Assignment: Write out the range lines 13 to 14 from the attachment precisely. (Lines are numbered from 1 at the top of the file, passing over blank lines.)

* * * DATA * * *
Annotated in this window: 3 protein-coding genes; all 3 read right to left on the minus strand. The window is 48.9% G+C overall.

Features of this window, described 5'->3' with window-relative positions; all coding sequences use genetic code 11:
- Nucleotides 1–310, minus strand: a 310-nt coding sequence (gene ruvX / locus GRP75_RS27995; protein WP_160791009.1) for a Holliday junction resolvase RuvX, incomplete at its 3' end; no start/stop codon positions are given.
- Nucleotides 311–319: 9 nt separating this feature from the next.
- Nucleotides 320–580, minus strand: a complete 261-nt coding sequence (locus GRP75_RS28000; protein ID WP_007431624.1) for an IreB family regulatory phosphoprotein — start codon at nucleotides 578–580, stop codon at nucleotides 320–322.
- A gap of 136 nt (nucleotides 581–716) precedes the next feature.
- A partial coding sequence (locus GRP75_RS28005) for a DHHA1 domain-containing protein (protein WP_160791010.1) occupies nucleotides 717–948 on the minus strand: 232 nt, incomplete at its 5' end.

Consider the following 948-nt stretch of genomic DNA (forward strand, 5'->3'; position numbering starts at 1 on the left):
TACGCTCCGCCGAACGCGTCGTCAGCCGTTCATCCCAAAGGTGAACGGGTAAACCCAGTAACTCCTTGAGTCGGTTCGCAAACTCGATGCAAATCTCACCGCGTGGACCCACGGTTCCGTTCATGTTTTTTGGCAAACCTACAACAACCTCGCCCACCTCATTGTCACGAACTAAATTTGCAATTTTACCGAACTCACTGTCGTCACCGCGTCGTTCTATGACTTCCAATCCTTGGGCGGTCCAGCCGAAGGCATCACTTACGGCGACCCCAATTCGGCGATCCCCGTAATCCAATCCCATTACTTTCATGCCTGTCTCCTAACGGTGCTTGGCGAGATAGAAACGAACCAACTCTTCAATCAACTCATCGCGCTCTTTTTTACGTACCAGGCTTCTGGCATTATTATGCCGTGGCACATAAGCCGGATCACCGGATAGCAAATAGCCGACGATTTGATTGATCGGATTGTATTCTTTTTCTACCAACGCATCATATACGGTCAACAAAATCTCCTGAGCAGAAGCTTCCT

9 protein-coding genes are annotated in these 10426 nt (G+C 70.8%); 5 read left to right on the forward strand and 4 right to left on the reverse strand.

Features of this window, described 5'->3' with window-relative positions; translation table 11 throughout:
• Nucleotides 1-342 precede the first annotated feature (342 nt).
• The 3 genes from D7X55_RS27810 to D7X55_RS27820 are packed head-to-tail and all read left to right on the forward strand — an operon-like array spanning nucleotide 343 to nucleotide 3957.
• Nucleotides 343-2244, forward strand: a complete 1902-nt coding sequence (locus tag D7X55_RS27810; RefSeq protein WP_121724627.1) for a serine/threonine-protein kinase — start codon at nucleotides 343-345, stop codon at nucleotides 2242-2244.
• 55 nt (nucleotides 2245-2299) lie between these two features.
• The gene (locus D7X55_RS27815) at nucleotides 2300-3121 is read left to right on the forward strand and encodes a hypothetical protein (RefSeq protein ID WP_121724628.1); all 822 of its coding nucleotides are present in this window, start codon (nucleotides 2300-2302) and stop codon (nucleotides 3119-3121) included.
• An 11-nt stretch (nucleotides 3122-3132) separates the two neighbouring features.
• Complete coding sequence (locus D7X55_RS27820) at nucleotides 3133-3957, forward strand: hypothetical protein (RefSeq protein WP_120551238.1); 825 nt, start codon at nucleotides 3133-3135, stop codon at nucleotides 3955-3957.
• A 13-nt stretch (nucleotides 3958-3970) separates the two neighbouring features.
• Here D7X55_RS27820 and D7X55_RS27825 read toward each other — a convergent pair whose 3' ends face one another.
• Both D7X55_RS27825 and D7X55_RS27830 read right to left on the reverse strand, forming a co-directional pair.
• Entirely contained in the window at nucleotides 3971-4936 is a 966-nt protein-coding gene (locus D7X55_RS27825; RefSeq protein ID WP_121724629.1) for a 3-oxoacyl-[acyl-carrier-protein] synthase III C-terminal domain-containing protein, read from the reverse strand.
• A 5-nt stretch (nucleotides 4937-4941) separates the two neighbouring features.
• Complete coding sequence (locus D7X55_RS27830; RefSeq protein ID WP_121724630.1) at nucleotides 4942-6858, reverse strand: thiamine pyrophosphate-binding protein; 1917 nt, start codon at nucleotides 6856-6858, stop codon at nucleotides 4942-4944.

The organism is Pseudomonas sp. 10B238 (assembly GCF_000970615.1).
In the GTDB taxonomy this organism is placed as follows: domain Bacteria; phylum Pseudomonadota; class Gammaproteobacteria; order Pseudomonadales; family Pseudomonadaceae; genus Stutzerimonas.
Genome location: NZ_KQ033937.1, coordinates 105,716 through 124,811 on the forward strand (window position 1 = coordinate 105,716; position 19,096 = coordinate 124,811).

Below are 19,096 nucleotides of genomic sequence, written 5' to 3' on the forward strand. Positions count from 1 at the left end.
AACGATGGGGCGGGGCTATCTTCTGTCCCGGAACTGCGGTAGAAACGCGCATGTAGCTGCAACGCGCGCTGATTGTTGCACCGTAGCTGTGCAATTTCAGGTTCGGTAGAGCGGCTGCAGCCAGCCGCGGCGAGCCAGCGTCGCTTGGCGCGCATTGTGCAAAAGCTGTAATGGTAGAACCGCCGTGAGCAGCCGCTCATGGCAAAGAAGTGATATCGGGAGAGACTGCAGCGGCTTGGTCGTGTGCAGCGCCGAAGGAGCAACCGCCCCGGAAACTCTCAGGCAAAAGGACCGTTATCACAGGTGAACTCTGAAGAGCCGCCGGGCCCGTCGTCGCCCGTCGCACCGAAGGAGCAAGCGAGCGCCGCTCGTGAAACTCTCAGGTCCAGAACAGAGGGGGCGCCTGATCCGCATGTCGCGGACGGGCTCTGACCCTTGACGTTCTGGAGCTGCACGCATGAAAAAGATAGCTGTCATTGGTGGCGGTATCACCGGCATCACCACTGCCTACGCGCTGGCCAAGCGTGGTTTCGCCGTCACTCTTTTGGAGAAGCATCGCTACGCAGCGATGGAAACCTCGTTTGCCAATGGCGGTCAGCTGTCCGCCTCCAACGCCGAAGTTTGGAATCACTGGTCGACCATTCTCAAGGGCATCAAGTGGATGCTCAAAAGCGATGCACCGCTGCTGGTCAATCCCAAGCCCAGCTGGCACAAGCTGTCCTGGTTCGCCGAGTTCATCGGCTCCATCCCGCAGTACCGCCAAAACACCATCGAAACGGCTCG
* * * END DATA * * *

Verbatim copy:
• The 3 genes from D7X55_RS27810 to D7X55_RS27820 are packed head-to-tail and all read left to right on the forward strand — an operon-like array spanning nucleotide 343 to nucleotide 3957.
• Nucleotides 343-2244, forward strand: a complete 1902-nt coding sequence (locus tag D7X55_RS27810; RefSeq protein WP_121724627.1) for a serine/threonine-protein kinase — start codon at nucleotides 343-345, stop codon at nucleotides 2242-2244.